Sen. Kelly Ayotte of New Hampshire made her comments Wednesday as she walked into a meeting of Senate Republicans in leader Mitch McConnell's office.

Ayotte said the leaders would make a formal announcement.

The government would reopen through Jan. 15 and Treasury would be allowed to increase the nation's borrowing authority through Feb. 7.

Copyright 2013: Associated Press

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UPDATED Tuesday, October 15, 2013 --- 6:30 p.m.

WASHINGTON (AP) -- Senate aides: Leaders renew talks to reopen government, prevent default; express optimism.
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UPDATED Tuesday, October 15, 2013 --- 6:24 p.m.

WASHINGTON (AP) -- AP sources: House postpones vote on bill to reopen government, avoid default.

Copyright 2013: Associated Press
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UPDATED Tuesday, October 15, 2013 --- 3:55 p.m.

WASHINGTON (AP) -- A spokesman for Speaker John Boehner says the House will vote Tuesday night on legislation that would reopen the government and avert a financial default.

Michael Steel says the bill would keep the government operating until Dec. 15 and let the Treasury borrow money until Feb. 7.

It also says members of Congress, the president, vice president and thousands of congressional aides would no longer eligible to employer health care contributions from the government that employs them.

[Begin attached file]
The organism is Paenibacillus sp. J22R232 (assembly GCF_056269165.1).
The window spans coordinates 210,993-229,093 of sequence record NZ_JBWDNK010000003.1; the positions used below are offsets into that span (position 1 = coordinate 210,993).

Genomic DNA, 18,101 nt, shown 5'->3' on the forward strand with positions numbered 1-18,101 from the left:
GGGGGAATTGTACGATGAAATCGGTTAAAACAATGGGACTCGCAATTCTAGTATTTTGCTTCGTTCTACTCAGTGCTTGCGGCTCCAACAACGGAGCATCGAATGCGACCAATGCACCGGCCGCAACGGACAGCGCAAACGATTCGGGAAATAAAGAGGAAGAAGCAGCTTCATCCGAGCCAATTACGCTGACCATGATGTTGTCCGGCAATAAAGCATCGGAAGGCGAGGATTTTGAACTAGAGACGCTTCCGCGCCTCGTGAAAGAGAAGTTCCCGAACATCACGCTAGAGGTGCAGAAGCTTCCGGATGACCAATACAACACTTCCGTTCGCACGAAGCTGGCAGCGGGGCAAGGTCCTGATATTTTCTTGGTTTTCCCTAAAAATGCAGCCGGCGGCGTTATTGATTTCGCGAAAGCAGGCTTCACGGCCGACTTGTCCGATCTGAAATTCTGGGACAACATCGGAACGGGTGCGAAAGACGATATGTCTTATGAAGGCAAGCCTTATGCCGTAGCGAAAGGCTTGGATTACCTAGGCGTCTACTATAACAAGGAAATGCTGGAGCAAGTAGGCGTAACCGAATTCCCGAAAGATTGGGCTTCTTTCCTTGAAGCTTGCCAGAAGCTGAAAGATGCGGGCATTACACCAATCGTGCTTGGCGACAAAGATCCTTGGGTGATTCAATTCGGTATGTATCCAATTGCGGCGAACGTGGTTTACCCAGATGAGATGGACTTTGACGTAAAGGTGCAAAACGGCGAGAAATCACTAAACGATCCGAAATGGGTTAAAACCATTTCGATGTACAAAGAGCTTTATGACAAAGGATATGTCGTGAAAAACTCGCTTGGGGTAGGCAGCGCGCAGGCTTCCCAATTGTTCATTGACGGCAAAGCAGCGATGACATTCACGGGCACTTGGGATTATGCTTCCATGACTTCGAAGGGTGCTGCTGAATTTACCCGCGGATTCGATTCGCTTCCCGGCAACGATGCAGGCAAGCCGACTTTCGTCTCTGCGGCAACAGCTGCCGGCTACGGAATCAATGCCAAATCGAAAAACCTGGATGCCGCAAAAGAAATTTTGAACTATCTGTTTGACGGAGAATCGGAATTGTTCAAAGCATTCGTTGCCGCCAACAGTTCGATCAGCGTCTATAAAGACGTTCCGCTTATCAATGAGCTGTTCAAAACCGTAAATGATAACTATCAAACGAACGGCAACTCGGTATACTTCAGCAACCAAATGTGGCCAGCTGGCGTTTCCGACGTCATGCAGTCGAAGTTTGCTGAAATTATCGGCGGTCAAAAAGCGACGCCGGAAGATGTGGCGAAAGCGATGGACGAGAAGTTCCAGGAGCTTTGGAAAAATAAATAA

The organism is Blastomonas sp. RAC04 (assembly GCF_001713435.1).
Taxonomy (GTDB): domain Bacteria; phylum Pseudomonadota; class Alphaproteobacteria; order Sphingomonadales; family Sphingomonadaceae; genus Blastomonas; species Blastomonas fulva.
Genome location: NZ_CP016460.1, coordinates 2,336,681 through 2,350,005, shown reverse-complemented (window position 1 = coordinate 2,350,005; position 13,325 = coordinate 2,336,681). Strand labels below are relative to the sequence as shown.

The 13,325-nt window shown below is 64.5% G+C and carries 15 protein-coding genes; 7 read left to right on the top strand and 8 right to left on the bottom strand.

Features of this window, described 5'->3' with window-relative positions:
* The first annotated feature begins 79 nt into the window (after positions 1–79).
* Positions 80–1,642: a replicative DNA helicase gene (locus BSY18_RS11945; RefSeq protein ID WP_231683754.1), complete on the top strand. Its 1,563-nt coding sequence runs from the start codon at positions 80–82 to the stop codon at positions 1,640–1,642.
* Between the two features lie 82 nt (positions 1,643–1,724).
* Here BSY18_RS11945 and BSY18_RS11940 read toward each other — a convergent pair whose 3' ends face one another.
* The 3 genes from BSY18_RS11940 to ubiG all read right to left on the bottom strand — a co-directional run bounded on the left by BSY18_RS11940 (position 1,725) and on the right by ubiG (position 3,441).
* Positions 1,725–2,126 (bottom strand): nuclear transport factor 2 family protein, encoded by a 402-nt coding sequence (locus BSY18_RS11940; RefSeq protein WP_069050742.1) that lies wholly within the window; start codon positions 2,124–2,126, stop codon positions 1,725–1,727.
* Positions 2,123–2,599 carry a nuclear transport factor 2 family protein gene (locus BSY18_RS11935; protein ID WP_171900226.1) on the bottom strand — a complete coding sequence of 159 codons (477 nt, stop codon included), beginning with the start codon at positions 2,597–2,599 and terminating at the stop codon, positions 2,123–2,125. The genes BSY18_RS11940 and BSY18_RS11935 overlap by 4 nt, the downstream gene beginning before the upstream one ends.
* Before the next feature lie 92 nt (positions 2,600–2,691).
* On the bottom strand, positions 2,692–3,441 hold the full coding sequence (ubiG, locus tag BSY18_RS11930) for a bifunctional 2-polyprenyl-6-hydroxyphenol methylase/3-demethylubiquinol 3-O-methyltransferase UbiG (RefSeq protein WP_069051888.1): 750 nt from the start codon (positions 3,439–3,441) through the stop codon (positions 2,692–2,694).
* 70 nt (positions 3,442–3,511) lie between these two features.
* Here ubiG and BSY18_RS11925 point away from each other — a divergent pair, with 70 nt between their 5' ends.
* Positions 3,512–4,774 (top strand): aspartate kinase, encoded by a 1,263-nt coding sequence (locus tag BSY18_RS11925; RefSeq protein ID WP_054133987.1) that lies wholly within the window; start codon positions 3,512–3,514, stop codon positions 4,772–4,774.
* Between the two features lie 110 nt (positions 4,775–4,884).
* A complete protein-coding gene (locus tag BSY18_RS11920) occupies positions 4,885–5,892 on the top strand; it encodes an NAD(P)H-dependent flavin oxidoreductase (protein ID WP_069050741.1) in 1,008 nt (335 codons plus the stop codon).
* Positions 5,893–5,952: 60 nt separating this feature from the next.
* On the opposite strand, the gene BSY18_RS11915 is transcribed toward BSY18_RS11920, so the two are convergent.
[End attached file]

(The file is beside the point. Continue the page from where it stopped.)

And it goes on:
There was no immediate reaction from the White House or Democrats, who had objected to an earlier version of the House GOP bill.

Copyright 2013: Associated Press

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Posted Tuesday, October 15, 2013 --- 9:00 a.m.

WASHINGTON (AP) -- House Republican leaders are planning to push their own bill to reopen the government and avoid a financial default.

Officials told The Associated Press on Tuesday that Speaker John Boehner and other GOP leaders have outlined a bill that would keep the government running through Jan. 15 and raise the debt limit to Feb. 7. The measure is separate from a deal emerging in the Senate.

The bill also would suspend a tax on medical devices for two years, require income verification for subsidies to receive health insurance and eliminate health care subsidies for the president, vice president, his Cabinet and members of Congress.

The House plans to vote on Tuesday.

Officials spoke on condition of anonymity because they weren't authorized to publicly discuss the plans.

Copyright 2013: Associated Press